There is a lot of talk about what exactly retirement is in the modern age and if retirement funds, as we know them, are outdated.
If you go back in history, it is something like 100 years ago that retirement funds were started to help people live after they had stopped working.
In those days, that was expected to be not much more than a few years.
At age 60, your life expectancy was just a few years, so you were making an investment to see you through a reasonably short period of time.
As we know, life expectancy has improved dramatically over the past few decades. In South Africa today, if you retire at 60 your life expectancy is 20 years.
And, if you have a partner, there is a 50% chance that one of you will be around at age 90. So into your 60s you still have a long-term horizon in investing terms.
If you stop working at 60 and all you have to rely on is your retirement capital you are going to need a lot of it.
Most people don’t have adequate retirement capital. In fact, according to National Treasury estimates, only 6% of South Africans are on track to a dignified retirement.
This is one reason that it really makes sense to phase in retirement.
One of the things we suggest is that retirement should be a process rather than a leap, a transition rather than a bungee jump.
In financial, as well as emotional, physical and spiritual senses, it is better to not go from working fulltime and earning a salary one day to zero work and zero earnings the next.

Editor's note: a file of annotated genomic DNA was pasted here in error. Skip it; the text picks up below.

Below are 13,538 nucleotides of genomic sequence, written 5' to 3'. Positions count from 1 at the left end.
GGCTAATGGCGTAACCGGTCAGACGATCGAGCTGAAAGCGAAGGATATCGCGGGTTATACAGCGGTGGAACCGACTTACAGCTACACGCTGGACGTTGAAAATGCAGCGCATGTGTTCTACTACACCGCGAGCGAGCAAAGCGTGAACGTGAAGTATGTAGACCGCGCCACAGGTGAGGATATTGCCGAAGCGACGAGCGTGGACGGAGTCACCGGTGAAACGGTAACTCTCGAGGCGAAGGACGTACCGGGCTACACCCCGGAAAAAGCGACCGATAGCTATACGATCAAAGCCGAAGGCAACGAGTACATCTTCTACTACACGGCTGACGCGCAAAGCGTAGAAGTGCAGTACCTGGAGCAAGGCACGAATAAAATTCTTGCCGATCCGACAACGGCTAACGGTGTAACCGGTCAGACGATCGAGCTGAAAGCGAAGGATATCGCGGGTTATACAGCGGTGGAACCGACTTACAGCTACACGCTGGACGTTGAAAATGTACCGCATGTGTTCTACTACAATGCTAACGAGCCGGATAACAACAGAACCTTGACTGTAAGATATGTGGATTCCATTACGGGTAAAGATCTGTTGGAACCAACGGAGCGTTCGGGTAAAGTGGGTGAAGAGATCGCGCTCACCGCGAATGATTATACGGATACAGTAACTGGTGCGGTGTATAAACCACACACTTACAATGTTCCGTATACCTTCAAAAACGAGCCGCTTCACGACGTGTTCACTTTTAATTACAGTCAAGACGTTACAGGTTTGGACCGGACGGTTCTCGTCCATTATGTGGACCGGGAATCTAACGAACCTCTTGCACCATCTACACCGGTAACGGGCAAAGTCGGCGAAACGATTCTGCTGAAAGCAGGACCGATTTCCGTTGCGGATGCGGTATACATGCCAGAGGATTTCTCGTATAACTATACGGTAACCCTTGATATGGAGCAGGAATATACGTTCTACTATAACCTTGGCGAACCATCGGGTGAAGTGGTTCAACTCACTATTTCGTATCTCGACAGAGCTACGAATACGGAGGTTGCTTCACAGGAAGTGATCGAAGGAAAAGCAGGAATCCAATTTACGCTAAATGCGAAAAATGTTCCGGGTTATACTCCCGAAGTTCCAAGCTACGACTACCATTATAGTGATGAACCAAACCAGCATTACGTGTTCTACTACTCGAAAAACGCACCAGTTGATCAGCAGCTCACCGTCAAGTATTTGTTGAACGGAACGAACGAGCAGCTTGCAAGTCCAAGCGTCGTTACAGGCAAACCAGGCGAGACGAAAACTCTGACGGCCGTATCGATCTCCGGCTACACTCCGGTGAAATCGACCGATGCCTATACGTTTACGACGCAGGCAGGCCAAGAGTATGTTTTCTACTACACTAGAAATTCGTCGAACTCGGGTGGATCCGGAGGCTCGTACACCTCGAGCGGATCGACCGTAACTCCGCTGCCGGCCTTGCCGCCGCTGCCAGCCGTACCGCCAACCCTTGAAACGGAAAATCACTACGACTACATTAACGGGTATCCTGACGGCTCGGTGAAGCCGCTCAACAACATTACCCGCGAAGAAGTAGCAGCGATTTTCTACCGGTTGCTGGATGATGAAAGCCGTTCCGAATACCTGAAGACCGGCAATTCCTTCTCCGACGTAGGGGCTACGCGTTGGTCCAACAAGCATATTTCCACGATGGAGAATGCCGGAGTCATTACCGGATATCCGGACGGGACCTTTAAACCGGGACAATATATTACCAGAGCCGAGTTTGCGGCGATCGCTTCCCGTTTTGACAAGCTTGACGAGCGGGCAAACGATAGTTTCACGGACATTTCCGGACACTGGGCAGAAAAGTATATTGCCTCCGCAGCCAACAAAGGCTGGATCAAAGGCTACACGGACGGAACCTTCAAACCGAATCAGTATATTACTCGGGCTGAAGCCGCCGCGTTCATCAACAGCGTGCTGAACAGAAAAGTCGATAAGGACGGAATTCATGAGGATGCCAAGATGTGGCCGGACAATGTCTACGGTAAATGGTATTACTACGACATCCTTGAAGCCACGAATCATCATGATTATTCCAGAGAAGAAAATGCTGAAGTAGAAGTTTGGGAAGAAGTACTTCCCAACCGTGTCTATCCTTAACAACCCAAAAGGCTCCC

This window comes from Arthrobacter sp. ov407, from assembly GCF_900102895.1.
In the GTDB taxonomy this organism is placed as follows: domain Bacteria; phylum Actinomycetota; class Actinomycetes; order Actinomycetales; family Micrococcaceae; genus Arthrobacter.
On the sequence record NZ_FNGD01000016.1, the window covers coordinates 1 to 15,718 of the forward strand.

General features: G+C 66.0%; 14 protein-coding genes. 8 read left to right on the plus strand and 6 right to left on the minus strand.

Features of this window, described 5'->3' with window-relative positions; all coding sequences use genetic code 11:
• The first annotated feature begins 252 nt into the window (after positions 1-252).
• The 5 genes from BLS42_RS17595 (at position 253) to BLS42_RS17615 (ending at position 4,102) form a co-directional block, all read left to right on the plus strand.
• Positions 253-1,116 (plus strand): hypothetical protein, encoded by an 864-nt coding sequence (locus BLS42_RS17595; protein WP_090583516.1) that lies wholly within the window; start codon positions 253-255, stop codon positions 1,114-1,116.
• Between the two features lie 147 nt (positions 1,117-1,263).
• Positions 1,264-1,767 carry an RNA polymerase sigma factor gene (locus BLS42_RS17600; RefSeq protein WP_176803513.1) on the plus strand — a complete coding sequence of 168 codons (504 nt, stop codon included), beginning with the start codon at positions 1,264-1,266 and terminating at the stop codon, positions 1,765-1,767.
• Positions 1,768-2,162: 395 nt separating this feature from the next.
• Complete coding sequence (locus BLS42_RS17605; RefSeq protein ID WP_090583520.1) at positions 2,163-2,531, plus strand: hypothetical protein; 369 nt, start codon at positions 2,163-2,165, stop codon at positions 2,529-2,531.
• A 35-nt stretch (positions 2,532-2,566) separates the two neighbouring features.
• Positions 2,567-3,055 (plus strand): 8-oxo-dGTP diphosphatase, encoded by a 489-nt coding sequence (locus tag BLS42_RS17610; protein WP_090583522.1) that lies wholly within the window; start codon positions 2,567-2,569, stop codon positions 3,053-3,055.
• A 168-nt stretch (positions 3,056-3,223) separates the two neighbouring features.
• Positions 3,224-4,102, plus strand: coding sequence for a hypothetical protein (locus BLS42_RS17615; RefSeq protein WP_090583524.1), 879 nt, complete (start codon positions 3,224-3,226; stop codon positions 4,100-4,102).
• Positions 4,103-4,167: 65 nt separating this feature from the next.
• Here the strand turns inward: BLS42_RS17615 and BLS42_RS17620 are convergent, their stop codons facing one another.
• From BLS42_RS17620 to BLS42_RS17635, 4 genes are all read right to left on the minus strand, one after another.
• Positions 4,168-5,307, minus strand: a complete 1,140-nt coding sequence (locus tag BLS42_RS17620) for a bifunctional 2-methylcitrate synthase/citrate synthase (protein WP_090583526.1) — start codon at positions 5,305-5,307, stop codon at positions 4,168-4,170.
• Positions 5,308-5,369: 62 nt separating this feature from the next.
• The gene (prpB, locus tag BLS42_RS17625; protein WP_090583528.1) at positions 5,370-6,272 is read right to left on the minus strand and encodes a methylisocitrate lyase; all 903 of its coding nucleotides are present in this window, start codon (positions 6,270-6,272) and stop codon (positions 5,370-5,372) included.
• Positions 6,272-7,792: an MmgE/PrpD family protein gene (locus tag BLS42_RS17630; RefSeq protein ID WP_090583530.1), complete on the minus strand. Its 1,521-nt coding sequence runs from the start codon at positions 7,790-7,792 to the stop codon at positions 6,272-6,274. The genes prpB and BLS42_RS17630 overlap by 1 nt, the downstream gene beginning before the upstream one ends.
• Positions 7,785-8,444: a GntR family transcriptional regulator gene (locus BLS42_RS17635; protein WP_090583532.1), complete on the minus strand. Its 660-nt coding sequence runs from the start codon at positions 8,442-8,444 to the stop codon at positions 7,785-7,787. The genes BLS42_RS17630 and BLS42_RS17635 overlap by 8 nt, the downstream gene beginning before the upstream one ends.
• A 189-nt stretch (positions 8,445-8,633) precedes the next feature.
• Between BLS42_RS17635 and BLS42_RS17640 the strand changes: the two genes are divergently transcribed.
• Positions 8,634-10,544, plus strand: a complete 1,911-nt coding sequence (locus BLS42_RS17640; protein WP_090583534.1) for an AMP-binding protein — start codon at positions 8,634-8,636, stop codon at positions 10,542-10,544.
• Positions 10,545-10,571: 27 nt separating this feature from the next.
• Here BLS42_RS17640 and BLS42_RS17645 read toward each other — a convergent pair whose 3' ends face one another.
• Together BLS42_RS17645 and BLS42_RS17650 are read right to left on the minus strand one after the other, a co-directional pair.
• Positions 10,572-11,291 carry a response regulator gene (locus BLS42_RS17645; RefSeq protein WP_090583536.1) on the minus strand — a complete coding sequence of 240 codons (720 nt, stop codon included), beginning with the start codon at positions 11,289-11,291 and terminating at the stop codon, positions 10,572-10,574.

What we see is that after reaching retirement age many people can stay on as a consultant or earn some other income to sustain them for a few years.
After all, by the time you reach the traditional retirement age you will have amassed a wealth of knowledge and expertise that would be very valuable to the right people.
From a financial perspective, the income alleviates the financial challenge quite substantially.
If you can delay your retirement by one or two years, you have a little longer to save and accumulate capital.
You also have one or two years less of drawing down capital.
But it is not just about the financial aspect, there is also an emotional benefit.
A lot of people who retire in one big step – going from working fulltime one day to retired the next – find they suffer from a sense of lost purpose.
It is a lot for some people to make the emotional adjustment. .
That is also why it is good to have other interests beyond your work.
Interests and hobbies will help ease the transition. If you can earn some income from those interests there is a double benefit.
When the first pension funds were designed a little more than a 100 years ago, the useful life of a retiree was expected to be only a few years. Whereas now our useful lives in retirement can be measured in decades.
It is no wonder there is a lot of talk about what exactly retirement is in the modern age, and if retirement funds, as we know them, are outdated.
• Steven Nathan is chief executive officer of 10X Investments